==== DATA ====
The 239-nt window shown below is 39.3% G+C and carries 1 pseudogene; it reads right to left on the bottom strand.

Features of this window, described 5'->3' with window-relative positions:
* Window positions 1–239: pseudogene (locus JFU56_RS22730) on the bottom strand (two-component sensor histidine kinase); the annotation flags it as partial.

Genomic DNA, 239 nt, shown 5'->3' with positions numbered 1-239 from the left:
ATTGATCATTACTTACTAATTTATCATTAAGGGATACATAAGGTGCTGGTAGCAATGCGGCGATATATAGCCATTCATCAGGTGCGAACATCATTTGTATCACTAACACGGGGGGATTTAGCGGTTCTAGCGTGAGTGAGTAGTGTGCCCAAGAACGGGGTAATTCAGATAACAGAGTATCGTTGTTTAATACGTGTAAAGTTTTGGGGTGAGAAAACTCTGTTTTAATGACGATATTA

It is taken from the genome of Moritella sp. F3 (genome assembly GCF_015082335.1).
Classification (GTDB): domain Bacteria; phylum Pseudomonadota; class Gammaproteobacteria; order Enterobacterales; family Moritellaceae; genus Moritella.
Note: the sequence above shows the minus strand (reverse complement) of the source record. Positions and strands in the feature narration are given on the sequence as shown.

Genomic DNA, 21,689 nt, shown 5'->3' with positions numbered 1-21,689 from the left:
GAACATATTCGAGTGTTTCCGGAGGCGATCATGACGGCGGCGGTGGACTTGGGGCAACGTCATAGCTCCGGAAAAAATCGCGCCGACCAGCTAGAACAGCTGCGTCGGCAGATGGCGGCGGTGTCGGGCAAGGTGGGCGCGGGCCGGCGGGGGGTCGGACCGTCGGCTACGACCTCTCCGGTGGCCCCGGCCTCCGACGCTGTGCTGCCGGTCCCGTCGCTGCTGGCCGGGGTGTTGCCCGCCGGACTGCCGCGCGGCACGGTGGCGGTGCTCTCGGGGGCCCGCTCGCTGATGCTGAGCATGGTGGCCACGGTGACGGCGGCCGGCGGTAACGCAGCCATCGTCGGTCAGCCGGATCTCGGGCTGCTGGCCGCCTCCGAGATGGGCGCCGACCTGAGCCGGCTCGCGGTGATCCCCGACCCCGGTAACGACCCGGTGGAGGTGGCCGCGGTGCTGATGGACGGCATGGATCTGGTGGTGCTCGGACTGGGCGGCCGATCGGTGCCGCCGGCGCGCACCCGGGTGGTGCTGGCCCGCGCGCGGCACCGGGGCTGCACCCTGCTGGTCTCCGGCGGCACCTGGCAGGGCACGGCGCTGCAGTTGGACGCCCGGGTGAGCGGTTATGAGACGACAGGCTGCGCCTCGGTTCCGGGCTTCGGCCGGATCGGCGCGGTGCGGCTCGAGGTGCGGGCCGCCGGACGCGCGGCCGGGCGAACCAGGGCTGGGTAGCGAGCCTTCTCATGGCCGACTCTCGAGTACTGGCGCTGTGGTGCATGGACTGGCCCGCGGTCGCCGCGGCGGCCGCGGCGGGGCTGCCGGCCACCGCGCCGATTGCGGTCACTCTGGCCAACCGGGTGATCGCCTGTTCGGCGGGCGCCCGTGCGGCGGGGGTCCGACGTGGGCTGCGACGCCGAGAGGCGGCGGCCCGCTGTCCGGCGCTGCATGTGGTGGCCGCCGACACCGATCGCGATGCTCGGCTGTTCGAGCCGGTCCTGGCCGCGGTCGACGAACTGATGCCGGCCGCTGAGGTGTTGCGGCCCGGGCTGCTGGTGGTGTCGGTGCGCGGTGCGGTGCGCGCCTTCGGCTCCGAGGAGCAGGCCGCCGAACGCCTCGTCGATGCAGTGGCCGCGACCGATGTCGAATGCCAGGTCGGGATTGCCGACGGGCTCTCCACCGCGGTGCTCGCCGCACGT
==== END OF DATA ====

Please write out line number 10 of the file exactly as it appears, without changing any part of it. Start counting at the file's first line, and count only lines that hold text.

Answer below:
GAACATATTCGAGTGTTTCCGGAGGCGATCATGACGGCGGCGGTGGACTTGGGGCAACGTCATAGCTCCGGAAAAAATCGCGCCGACCAGCTAGAACAGCTGCGTCGGCAGATGGCGGCGGTGTCGGGCAAGGTGGGCGCGGGCCGGCGGGGGGTCGGACCGTCGGCTACGACCTCTCCGGTGGCCCCGGCCTCCGACGCTGTGCTGCCGGTCCCGTCGCTGCTGGCCGGGGTGTTGCCCGCCGGACTGCCGCGCGGCACGGTGGCGGTGCTCTCGGGGGCCCGCTCGCTGATGCTGAGCATGGTGGCCACGGTGACGGCGGCCGGCGGTAACGCAGCCATCGTCGGTCAGCCGGATCTCGGGCTGCTGGCCGCCTCCGAGATGGGCGCCGACCTGAGCCGGCTCGCGGTGATCCCCGACCCCGGTAACGACCCGGTGGAGGTGGCCGCGGTGCTGATGGACGGCATGGATCTGGTGGTGCTCGGACTGGGCGGCCGATCGGTGCCGCCGGCGCGCACCCGGGTGGTGCTGGCCCGCGCGCGGCACCGGGGCTGCACCCTGCTGGTCTCCGGCGGCACCTGGCAGGGCACGGCGCTGCAGTTGGACGCCCGGGTGAGCGGTTATGAGACGACAGGCTGCGCCTCGGTTCCGGGCTTCGGCCGGATCGGCGCGGTGCGGCTCGAGGTGCGGGCCGCCGGACGCGCGGCCGGGCGAACCAGGGCTGGGTAGCGAGCCTTCTCATGGCCGACTCTCGAGTACTGGCGCTGTGGTGCATGGACTGGCCCGCGGTCGCCGCGGCGGCCGCGGCGGGGCTGCCGGCCACCGCGCCGATTGCGGTCACTCTGGCCAACCGGGTGATCGCCTGTTCGGCGGGCGCCCGTGCGGCGGGGGTCCGACGTGGGCTGCGACGCCGAGAGGCGGCGGCCCGCTGTCCGGCGCTGCATGTGGTGGCCGCCGACACCGATCGCGATGCTCGGCTGTTCGAGCCGGTCCTGGCCGCGGTCGACGAACTGATGCCGGCCGCTGAGGTGTTGCGGCCCGGGCTGCTGGTGGTGTCGGTGCGCGGTGCGGTGCGCGCCTTCGGCTCCGAGGAGCAGGCCGCCGAACGCCTCGTCGATGCAGTGGCCGCGACCGATGTCGAATGCCAGGTCGGGATTGCCGACGGGCTCTCCACCGCGGTGCTCGCCGCACGT